Video Library

Latter-day Saint Charities Origin Story

A famine in Ethiopia killed nearly 400,000 people between 1983 and 1985. At the time, President Spencer W. Kimball asked members of The Church of Jesus Christ of Latter-day Saints to respond by participating in a special fast—going without food and water for a 24-hour period and donating the money they would have spent on food to the aid of the Ethiopian people. In just two special days of fasting over $11 million was raised. The Church then formalized its humanitarian efforts and created Latter-day Saint Charities to continue responding to needs like this one around the world.

Latter-day Saint Charities is supported by donations made by everyday people, and since its start in 1985 the organization has donated billions of dollar’s worth of food, commodities, volunteer hours to relieve the effects of both natural and man-made disasters.

Latter-day Saint Charities has also expanded to support sustainable efforts such as:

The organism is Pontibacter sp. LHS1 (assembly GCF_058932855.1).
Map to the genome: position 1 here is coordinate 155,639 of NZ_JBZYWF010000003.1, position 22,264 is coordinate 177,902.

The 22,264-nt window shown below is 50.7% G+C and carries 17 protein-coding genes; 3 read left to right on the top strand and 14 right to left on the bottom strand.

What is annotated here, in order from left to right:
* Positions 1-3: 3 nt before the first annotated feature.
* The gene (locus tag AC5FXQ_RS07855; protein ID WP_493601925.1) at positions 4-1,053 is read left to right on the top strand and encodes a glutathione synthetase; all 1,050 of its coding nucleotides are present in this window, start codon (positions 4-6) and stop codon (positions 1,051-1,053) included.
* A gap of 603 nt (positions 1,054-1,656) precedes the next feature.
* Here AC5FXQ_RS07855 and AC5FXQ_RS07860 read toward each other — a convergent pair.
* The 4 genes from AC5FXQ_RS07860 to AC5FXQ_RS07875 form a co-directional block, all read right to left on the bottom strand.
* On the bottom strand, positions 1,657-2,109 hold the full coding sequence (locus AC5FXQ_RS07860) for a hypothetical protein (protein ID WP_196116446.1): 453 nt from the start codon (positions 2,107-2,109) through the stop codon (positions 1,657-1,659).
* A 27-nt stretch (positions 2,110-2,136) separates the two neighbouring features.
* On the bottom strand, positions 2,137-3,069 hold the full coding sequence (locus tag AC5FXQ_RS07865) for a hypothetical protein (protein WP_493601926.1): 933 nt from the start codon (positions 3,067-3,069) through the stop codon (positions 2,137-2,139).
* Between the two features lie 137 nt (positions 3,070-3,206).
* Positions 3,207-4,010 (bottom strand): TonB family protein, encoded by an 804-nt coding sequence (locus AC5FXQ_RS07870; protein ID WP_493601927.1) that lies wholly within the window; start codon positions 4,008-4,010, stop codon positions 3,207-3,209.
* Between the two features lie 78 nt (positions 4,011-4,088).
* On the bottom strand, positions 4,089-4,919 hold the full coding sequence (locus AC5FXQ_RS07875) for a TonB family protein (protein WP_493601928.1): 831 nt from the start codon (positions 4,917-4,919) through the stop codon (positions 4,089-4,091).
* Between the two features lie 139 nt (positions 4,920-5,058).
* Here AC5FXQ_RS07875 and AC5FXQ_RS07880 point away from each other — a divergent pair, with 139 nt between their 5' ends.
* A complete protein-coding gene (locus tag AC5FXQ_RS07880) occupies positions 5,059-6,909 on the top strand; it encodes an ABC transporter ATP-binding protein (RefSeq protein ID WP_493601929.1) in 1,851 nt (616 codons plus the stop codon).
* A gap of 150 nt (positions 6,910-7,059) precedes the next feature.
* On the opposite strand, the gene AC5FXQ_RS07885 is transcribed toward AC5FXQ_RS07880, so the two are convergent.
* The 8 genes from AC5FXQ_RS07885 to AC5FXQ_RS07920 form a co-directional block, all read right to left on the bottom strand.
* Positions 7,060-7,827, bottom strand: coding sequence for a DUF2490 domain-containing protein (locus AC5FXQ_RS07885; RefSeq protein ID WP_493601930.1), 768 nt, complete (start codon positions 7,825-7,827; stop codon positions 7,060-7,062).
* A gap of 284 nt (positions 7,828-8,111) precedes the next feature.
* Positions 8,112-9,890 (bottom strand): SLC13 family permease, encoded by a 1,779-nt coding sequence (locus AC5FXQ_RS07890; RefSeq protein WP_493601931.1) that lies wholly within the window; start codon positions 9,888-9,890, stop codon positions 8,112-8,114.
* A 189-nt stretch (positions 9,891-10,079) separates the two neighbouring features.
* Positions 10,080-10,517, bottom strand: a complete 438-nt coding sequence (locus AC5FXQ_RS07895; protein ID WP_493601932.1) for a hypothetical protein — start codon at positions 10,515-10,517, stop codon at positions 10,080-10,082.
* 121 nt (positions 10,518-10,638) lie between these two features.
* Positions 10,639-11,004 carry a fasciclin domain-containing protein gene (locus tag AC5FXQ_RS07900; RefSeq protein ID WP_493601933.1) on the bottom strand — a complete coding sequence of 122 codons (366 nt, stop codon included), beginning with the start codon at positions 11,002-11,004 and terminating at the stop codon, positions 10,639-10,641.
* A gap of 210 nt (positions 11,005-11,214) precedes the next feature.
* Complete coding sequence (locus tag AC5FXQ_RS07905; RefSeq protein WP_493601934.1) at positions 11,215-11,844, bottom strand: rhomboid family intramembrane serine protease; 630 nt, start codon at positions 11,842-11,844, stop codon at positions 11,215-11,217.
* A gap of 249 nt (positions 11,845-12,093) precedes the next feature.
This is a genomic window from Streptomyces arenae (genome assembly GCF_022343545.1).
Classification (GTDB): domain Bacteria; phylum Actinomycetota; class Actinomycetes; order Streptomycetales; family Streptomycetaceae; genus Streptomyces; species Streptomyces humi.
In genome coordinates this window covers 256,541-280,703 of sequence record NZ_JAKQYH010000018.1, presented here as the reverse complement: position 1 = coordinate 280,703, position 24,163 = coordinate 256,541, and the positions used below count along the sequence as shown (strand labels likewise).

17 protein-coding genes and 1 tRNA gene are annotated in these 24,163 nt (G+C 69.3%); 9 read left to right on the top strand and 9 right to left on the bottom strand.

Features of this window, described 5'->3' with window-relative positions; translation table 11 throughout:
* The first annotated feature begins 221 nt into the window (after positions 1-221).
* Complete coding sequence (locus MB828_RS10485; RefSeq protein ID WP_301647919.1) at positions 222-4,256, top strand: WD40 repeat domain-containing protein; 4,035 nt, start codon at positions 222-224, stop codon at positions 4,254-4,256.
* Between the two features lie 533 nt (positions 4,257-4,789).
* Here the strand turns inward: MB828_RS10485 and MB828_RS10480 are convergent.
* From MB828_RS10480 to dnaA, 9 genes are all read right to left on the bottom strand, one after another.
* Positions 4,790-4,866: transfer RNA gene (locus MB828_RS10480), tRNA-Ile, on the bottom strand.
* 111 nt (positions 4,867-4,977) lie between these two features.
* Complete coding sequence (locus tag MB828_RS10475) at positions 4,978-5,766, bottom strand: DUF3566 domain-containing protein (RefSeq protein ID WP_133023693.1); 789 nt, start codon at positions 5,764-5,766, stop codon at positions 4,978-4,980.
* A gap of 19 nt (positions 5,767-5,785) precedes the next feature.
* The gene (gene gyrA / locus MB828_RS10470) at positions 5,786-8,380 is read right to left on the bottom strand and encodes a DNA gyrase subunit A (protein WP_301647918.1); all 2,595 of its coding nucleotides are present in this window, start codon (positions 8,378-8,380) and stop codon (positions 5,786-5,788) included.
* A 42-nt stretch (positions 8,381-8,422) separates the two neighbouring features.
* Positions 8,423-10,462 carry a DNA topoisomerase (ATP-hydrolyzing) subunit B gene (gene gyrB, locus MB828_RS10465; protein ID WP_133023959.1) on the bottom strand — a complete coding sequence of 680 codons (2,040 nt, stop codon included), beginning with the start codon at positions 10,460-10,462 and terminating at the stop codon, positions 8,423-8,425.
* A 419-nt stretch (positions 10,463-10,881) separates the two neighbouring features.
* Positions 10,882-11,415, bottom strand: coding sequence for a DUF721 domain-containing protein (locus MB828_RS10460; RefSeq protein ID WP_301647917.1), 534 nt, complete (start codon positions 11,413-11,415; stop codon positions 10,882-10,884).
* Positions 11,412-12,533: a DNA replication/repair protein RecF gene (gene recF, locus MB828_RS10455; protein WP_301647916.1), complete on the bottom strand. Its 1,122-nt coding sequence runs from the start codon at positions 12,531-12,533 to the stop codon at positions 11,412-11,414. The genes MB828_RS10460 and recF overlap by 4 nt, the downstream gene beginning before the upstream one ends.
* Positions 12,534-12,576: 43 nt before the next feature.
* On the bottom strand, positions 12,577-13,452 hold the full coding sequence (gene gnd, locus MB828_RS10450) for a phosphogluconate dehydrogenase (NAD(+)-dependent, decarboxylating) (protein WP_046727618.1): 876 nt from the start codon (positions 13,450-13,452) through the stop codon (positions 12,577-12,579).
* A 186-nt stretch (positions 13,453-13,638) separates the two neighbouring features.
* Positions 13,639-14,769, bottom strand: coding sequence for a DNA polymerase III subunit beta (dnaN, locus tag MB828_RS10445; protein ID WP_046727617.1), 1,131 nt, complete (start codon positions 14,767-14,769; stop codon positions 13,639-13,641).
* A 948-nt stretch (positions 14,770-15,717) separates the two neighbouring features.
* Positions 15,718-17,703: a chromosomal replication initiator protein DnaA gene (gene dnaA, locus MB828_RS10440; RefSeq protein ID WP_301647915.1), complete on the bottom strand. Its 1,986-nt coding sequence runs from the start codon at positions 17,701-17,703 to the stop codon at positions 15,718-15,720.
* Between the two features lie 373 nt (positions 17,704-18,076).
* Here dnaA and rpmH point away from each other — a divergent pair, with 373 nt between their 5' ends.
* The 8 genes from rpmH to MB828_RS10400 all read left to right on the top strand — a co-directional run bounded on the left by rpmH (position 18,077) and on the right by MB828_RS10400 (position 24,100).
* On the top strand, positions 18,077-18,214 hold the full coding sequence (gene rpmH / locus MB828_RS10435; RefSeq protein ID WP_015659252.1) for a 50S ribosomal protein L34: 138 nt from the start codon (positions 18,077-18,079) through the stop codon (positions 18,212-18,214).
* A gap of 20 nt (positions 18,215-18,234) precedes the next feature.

- Benson Food
- Clean Water
- Community Projects
- Emergency Response
- Immunization
- Maternal and Newborn Care
- Refugee Response
- Vision Care
- Wheelchairs

Providing for the Refugees in Lebanon (4:39)

Feeding the Refugees in Beirut (3:02)

refugees in kurdistan

Giving All for Refugees in Kurdistan (3:27)

23 refugee family home

23 Refugee Families in Our Home - Helping Refugees in Kurdistan (3:48)

coconut farmer

Always Something to Give – The Coconut Farmer (4:16)

Mother holds her newborn baby that has been safely resuscitated.

Saving Newborns in Sierra Leone (5:25)

Young refugees talk with a camp volunteer

Service in Ethiopia (2:07)

Syrian Refugee Response (5:12)

Volunteer Response to the 2010 Chile Earthquake (3:39)